THE MOVING FINGER WRITES
On 27th February 2012, the Supreme Court directed the Union Government to implement the ambitious River Inter-linking Project (RIP) in a time-bound manner and appointed a high-powered committee for its planning and completion. Inevitably, it evoked an outcry against the very concept from important segments of the public. It is not that the Supreme Court was stepping beyond its prescribed duties. In its ruling the Supreme Court conceded that it is not equipped to take such decisions “which essentially should be left for the Central Government and the concerned state”.
The verdict further said that “this Court may not be very appropriate for planning and implantation of such a programme, having wide national dimensions and ramifications”. The Court also acknowledged that “some Indian states are opposed to the project and showed its awareness of possible” development induced displacement and the “cost of resettlement of displaced people”. As is not so well known in India there are three major river “systems”, the Indus rivers, the Himalayan rivers and the Peninsular rivers. Insofar as the Indus and more especially the Peninsular rivers are concerned, India does not have to give thought to the concerns of neighbouring countries like Nepal, Bhutan and Bangladesh. That does not mean that peninsular states are ready and willing to cooperate. Linguistic and sectorial chauvinism, it seems, is very much a part of our federal character. As early as 2003 when the RIP was first mooted, Lalu Prasad Yadav, president of the Rashtriya Janata Dal (RJD) had stoutly asserted that he would not allow his state’s water to ‘go elsewhere’, insisting that “this water is our petrol”. A more rational explanation is that in a state where landlessness is high, a large number of small and marginal farmers would face pauperisation, inflate migration and crowd the footpaths of major townships in the country.
According to a study reported in Economic & Political Weekly (21 April), of 54 large dams, the average number of people displaced by one dam is 44,182. The study conducted by the Indian Institute of Public Administration showed that in the last 50 years, as many as 33 million had been displaced. Apart from that, many are of the opinion that just the cost of implementing the RIP should make the government wary of taking up the assignment. A well-known engineer, Shripad Dharmadhikary who has been working on water-related issues for over a decade is quoted by the media as saying that RIP is “a very ill-conceived project” which will be “very expensive in terms of financial cost as well as in social and environmental terms” and its benefits “may not equal the investments”.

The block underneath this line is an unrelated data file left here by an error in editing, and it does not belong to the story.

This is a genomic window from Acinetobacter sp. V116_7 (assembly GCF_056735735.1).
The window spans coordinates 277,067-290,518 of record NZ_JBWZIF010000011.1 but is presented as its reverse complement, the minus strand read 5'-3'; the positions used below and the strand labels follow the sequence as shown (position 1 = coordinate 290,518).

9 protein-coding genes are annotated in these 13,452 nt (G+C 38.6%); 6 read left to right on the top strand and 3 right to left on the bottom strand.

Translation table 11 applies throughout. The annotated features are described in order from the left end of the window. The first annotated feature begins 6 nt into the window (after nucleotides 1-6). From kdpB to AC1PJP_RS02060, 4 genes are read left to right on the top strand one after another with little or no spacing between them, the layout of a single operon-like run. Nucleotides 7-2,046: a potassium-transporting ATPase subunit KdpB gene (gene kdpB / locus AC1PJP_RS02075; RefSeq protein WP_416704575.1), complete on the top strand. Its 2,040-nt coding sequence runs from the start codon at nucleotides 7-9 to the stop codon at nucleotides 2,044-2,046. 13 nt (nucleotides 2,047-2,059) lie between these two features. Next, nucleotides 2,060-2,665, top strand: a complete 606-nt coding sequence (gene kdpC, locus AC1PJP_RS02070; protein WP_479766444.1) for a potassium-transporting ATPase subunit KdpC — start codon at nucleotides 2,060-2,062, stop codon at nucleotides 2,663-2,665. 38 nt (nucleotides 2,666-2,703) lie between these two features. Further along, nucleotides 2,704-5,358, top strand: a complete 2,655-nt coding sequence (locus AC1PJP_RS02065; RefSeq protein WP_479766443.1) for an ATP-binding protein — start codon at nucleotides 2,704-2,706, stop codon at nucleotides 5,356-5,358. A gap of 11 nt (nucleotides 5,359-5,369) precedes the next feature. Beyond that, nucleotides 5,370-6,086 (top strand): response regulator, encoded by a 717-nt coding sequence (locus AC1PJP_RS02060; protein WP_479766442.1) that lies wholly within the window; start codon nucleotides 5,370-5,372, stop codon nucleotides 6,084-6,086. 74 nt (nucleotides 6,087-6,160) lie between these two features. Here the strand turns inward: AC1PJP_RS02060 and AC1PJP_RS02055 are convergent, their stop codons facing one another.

When the Project was envisioned in October 2003, the estimated cost of RIP was Rs 5.6 lakh crore. As of now, it is claimed, the cost could go up by more than ten times the earlier figure. Would that be balanced by the advantages that could accrue in linking 30 major peninsular rivers? One advantage, it is claimed, is that the Project would help generate 40,000 MW of “clean and green energy”. Another is that “we can bring in nine crore acres of additional wet lands into farming, benefitting 45 crore people. According to PM Natarajan, reputed hydrologist, if the flood waters of Godavari in Andhra Pradesh is diverted to Mettur Dam in Tamil Nadu, the dam would get filled in ten hours and “Tamil Nadu’s entire irrigation requirements not thereby”.